Background: It is known that >60,000 people die of sudden cardiac death every year in japan. Among them, about 80% are caused by lifethreatening ventricular arrhythmias and a greater part of them based on ischemic cardiac disease.
Objective: The aim of this study was to investigate the significance of late potential (LP) after percutaneous coronary intervention (PCI) in acute coronary syndrome (ACS).
Method: We enrolled 220 consecutive patients (177 male, 65±12.1 y/o) with ACS admitted to our University Hospital from January to December 2012. Twenty-four hour high-resolution ambulatory electrocardiogram was performed between post-PCI procedure and hospital discharge (8±0.5 days)). The 214 analyzable patients were divided into the LP-positive (n=43) and LP-negative (n=171) groups, and the relationship between LP and major adverse cardiovascular events (MACE; cardiogenic death, myocardial infarction [MI], re-hospitalization for unstable angina and chronic heart failure) was prospectively investigated. Patient's backgrounds were investigated as below; age, gender, coronary risk of hypertension / dyslipidemia / diabetes, past history of old MI and arrhythmia, additional medicine, brain natriuretic peptide and creatine phosphokinase on arrival, ejection fraction, culprit lesion, reperfusion time, and hospital days, creatinine and glomerular filtration rate.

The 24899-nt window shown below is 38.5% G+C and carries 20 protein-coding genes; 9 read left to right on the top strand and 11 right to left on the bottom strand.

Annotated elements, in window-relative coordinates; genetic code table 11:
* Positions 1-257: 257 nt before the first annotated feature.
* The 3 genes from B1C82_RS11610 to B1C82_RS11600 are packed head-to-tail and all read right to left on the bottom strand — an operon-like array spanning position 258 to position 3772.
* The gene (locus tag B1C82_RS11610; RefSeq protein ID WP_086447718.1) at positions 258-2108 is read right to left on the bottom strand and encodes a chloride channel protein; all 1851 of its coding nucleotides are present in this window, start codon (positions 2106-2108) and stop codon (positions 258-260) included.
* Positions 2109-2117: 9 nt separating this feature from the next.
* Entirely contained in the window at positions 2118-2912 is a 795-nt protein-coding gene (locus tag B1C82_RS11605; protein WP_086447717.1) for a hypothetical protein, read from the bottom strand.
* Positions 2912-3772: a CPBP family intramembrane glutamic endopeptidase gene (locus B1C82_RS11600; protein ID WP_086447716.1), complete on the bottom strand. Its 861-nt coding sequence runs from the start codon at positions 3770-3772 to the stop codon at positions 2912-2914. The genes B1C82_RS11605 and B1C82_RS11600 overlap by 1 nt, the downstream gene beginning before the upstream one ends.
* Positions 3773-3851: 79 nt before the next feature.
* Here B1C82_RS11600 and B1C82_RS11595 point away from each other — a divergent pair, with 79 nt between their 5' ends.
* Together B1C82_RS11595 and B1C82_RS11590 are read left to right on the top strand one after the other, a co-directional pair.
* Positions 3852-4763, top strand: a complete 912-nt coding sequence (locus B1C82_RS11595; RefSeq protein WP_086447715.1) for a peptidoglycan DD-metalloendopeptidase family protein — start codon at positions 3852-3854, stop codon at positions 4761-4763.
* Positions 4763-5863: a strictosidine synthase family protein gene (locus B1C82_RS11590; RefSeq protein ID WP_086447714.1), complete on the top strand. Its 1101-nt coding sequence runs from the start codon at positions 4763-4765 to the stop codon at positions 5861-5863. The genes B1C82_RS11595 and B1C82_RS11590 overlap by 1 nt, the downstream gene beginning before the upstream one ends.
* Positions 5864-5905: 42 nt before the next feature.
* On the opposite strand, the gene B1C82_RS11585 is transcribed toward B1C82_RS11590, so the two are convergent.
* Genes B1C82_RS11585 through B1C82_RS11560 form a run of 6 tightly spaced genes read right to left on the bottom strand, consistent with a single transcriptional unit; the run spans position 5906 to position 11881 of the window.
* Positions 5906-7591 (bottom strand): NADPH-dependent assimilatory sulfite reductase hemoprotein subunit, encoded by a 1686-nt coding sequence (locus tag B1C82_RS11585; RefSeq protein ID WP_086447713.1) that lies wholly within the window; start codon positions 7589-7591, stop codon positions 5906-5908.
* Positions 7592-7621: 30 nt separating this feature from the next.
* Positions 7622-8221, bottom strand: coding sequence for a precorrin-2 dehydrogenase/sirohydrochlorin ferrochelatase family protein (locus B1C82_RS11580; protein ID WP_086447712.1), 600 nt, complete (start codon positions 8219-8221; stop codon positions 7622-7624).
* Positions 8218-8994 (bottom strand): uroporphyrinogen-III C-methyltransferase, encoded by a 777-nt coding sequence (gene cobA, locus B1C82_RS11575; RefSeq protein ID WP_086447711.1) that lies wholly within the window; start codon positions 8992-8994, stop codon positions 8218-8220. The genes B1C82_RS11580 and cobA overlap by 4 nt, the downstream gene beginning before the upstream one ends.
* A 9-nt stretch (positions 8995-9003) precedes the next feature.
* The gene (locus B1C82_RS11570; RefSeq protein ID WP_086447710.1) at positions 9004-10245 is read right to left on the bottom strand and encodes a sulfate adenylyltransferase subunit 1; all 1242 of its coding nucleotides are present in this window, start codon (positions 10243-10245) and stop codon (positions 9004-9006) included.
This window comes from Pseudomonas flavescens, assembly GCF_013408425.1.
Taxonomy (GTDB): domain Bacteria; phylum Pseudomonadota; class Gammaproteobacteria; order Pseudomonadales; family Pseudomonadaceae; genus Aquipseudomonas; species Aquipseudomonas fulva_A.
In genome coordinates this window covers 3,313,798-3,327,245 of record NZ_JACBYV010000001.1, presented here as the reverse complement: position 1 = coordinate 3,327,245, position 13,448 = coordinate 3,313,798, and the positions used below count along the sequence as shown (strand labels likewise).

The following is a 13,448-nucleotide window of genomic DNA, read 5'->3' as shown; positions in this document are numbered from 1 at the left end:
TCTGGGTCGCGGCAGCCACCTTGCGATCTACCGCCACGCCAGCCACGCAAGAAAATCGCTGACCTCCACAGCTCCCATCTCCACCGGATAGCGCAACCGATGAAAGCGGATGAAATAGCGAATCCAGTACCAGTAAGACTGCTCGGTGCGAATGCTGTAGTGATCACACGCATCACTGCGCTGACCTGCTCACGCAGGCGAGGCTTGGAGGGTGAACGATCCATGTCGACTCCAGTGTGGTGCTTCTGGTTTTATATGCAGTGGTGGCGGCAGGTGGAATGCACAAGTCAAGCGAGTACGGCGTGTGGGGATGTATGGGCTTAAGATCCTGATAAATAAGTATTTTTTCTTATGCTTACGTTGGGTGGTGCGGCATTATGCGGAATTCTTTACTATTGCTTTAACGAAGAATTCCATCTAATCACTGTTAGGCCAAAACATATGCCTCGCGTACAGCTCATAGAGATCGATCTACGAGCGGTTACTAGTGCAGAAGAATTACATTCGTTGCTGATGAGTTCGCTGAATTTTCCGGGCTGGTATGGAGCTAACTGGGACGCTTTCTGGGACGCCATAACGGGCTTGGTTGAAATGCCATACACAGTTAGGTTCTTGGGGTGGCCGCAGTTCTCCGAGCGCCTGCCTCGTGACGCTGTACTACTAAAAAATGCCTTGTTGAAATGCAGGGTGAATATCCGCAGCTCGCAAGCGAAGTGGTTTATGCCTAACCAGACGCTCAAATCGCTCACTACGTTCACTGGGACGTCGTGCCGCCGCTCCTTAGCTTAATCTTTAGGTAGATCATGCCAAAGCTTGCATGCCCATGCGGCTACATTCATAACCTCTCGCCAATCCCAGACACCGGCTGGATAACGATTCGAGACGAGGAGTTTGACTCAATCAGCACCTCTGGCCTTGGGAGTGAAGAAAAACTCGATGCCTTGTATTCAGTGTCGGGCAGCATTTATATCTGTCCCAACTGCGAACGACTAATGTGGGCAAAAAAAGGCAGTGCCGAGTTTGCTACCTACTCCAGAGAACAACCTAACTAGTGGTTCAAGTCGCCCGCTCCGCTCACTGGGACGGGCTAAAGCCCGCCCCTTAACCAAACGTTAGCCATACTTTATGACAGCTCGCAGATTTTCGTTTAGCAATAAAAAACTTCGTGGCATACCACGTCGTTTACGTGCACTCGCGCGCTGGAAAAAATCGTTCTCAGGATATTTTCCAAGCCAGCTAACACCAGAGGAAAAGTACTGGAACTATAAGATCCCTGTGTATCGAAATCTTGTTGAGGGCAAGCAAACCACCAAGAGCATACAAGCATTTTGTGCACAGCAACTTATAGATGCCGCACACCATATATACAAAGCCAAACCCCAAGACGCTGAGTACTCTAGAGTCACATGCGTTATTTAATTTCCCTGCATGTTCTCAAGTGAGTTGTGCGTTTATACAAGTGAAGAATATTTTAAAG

Results: There were no significance of patient's background in 14 variables except serum creatinine and glomerular filtration rate (GFR) on arrival. Proportion of MACE was 30.2% in the LP-positive group and 11.7% in the LP-negative group (p<0.01; by the Chi square test), and different between groups by the Kaplan-Maier analysis (p=0.01; 572±40.6 days). In the multivariable analysis with following variables (ejection fraction, creatine phosphokinase, creatinine and GFR), the odds ratio of positive LP for MACE was 3.3 (95% confidence interval, 1.4–7.6; p<0.01).
Conclusion: Assessment of LP in ACS patients with PCI treatment may useful to predict the possible occurrence of MACE.